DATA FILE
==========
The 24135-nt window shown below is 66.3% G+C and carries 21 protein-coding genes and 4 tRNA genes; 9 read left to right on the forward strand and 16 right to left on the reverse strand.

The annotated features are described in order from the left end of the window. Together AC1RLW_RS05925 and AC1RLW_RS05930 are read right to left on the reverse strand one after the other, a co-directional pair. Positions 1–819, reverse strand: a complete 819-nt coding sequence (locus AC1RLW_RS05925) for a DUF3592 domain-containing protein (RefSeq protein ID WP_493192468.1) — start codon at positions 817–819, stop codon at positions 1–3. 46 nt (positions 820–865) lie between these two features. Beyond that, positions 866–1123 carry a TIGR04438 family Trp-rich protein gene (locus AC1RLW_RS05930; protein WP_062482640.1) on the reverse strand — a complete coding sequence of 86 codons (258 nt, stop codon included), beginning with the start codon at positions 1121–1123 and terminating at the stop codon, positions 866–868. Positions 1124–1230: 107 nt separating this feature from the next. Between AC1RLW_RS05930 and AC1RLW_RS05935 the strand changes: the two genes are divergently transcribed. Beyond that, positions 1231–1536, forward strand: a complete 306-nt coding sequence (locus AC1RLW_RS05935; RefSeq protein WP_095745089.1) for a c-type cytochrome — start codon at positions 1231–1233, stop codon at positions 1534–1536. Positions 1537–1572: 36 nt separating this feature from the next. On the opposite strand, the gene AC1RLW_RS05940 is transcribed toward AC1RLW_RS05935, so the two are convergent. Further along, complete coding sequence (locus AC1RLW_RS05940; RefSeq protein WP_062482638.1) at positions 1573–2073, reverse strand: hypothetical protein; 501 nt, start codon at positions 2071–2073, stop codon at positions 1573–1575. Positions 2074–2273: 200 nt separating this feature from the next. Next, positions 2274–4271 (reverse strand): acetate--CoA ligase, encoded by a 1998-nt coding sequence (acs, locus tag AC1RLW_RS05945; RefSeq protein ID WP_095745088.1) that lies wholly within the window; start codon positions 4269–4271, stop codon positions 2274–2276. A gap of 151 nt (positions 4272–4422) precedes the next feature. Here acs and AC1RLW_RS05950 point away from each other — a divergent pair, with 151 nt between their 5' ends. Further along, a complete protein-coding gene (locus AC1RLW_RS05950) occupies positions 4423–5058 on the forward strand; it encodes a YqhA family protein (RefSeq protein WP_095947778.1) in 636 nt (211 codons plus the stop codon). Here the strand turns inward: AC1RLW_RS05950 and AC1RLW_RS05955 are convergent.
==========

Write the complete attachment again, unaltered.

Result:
The 24135-nt window shown below is 66.3% G+C and carries 21 protein-coding genes and 4 tRNA genes; 9 read left to right on the forward strand and 16 right to left on the reverse strand.

The annotated features are described in order from the left end of the window. Together AC1RLW_RS05925 and AC1RLW_RS05930 are read right to left on the reverse strand one after the other, a co-directional pair. Positions 1–819, reverse strand: a complete 819-nt coding sequence (locus AC1RLW_RS05925) for a DUF3592 domain-containing protein (RefSeq protein ID WP_493192468.1) — start codon at positions 817–819, stop codon at positions 1–3. 46 nt (positions 820–865) lie between these two features. Beyond that, positions 866–1123 carry a TIGR04438 family Trp-rich protein gene (locus AC1RLW_RS05930; protein WP_062482640.1) on the reverse strand — a complete coding sequence of 86 codons (258 nt, stop codon included), beginning with the start codon at positions 1121–1123 and terminating at the stop codon, positions 866–868. Positions 1124–1230: 107 nt separating this feature from the next. Between AC1RLW_RS05930 and AC1RLW_RS05935 the strand changes: the two genes are divergently transcribed. Beyond that, positions 1231–1536, forward strand: a complete 306-nt coding sequence (locus AC1RLW_RS05935; RefSeq protein WP_095745089.1) for a c-type cytochrome — start codon at positions 1231–1233, stop codon at positions 1534–1536. Positions 1537–1572: 36 nt separating this feature from the next. On the opposite strand, the gene AC1RLW_RS05940 is transcribed toward AC1RLW_RS05935, so the two are convergent. Further along, complete coding sequence (locus AC1RLW_RS05940; RefSeq protein WP_062482638.1) at positions 1573–2073, reverse strand: hypothetical protein; 501 nt, start codon at positions 2071–2073, stop codon at positions 1573–1575. Positions 2074–2273: 200 nt separating this feature from the next. Next, positions 2274–4271 (reverse strand): acetate--CoA ligase, encoded by a 1998-nt coding sequence (acs, locus tag AC1RLW_RS05945; RefSeq protein ID WP_095745088.1) that lies wholly within the window; start codon positions 4269–4271, stop codon positions 2274–2276. A gap of 151 nt (positions 4272–4422) precedes the next feature. Here acs and AC1RLW_RS05950 point away from each other — a divergent pair, with 151 nt between their 5' ends. Further along, a complete protein-coding gene (locus AC1RLW_RS05950) occupies positions 4423–5058 on the forward strand; it encodes a YqhA family protein (RefSeq protein WP_095947778.1) in 636 nt (211 codons plus the stop codon). Here the strand turns inward: AC1RLW_RS05950 and AC1RLW_RS05955 are convergent.